Man behind cash-throwing stunt arrested for crypto-related fraud

March 01, 2019 15:32
Wong Ching-kit, 25, was arrested on Thursday along with a core member of his firm on suspicion that they had duped some people through the sale of crypto mining equipment. Photo: RTHK News video/screenshot

A purported crypto entrepreneur who found himself in the news last December for a money-throwing stunt on a Hong Kong street was arrested on Thursday for suspected fraud related to sale of virtual currency mining equipment.

Wong Ching-kit, a 25-year-old man who came to be known as “Coin Young Master” due to his reported fortune from investment in Bitcoin, was arrested along with a core member of his company for conspiracy to defraud, the Hong Kong Economic Journal reports.

Authorities accused the young businessman of cheating investors by selling mining machines for a cryptocurrency called Filecoin. 

At a media briefing on the case on Thursday, Chief Inspector Ho Yui-kuen of the police's Commercial Crime Bureau (CCB) said Wong and a 20-year-old associate were arrested on suspicion that they had duped some people through the sale of crypto mining machines.

During a search in Wong’s office and homes of the two, police seized some cash, documents and computers, the police official said, adding that assets, belonging to Wong’s company and linked to the duo, worth around HK$5 million, were also frozen.

According to Ho, the police received reports since December last year from 16 men and two women who alleged that they were coaxed by a company into buying mining machines for Filecoin.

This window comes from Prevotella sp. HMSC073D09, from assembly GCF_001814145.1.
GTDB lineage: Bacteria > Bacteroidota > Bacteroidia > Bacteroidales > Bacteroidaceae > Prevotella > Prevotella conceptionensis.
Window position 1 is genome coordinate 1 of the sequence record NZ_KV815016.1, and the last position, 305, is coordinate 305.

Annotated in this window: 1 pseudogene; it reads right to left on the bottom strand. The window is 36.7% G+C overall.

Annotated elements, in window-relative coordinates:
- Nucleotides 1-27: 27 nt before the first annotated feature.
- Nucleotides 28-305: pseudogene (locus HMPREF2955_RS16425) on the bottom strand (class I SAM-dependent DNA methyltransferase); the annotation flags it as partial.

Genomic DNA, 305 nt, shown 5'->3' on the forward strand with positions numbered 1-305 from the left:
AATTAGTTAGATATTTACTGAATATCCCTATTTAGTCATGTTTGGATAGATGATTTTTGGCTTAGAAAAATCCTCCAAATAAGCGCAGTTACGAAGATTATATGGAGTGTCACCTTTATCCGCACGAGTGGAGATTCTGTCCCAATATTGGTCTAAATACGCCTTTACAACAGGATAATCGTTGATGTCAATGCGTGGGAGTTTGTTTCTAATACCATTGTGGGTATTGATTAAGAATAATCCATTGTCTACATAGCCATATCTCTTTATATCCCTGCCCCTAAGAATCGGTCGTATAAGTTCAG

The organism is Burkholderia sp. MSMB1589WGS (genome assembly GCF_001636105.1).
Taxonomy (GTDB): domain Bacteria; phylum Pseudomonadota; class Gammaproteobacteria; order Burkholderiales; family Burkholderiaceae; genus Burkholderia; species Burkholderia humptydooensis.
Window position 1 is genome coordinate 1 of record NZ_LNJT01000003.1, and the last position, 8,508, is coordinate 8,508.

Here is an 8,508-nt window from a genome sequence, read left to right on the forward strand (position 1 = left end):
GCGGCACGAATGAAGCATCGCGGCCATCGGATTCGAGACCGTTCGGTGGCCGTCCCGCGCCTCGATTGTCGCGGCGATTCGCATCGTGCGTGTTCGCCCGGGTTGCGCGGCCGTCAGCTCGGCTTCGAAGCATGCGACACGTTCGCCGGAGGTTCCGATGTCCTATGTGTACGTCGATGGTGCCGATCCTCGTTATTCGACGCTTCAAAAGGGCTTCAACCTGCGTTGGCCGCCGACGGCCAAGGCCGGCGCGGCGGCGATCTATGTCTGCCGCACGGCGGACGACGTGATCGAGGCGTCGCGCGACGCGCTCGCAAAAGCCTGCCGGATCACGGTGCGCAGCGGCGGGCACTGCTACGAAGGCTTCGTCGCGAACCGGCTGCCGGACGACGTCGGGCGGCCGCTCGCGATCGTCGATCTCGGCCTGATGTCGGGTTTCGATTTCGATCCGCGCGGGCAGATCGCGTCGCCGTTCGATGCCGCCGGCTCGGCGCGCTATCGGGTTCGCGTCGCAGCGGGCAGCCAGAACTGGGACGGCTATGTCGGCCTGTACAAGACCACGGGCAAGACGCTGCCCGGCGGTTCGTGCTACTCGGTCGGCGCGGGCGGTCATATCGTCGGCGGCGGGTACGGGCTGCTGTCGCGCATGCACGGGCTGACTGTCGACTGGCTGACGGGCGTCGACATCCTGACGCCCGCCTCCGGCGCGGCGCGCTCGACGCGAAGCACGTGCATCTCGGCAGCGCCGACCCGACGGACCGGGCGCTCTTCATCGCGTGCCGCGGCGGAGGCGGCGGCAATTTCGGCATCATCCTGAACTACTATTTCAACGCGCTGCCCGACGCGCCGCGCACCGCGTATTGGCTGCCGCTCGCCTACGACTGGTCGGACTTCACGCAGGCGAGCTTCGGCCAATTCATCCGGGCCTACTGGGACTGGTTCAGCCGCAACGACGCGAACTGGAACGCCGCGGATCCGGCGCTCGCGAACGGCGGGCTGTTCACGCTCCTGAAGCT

The 18 people suffered a combined loss of over HK$2.6 million, with one of them losing as much as HK$1.1 million, the biggest amount of all, Ho said.

In early January, the Democratic Party told a press conference that it had received complaints from 21 people who claimed that they had been swindled by Wong and made to buy mining machines.

After investigations, the CCB said that it now suspects Wong has arranged investment seminars and used social media to make exaggerated claims about the gains that could be had through Filecoin, so as to lure investors into buying the mining machines.

The victims alleged that they found out later the cryptocurrency was not yet tradable on the market, according to an RTHK report in January.

The investigation is continuing. Police did not rule out that there could be more victims.

In December last year, Wong grabbed the headlines for allegedly orchestrating a stunt that saw banknotes thrown from a building in Sham Shui Po, sending the bills raining onto a street below and causing a scramble among pedestrians.

Following the incident, Wong had been arrested for causing disorder in a public place but was subsequently released on bail. 

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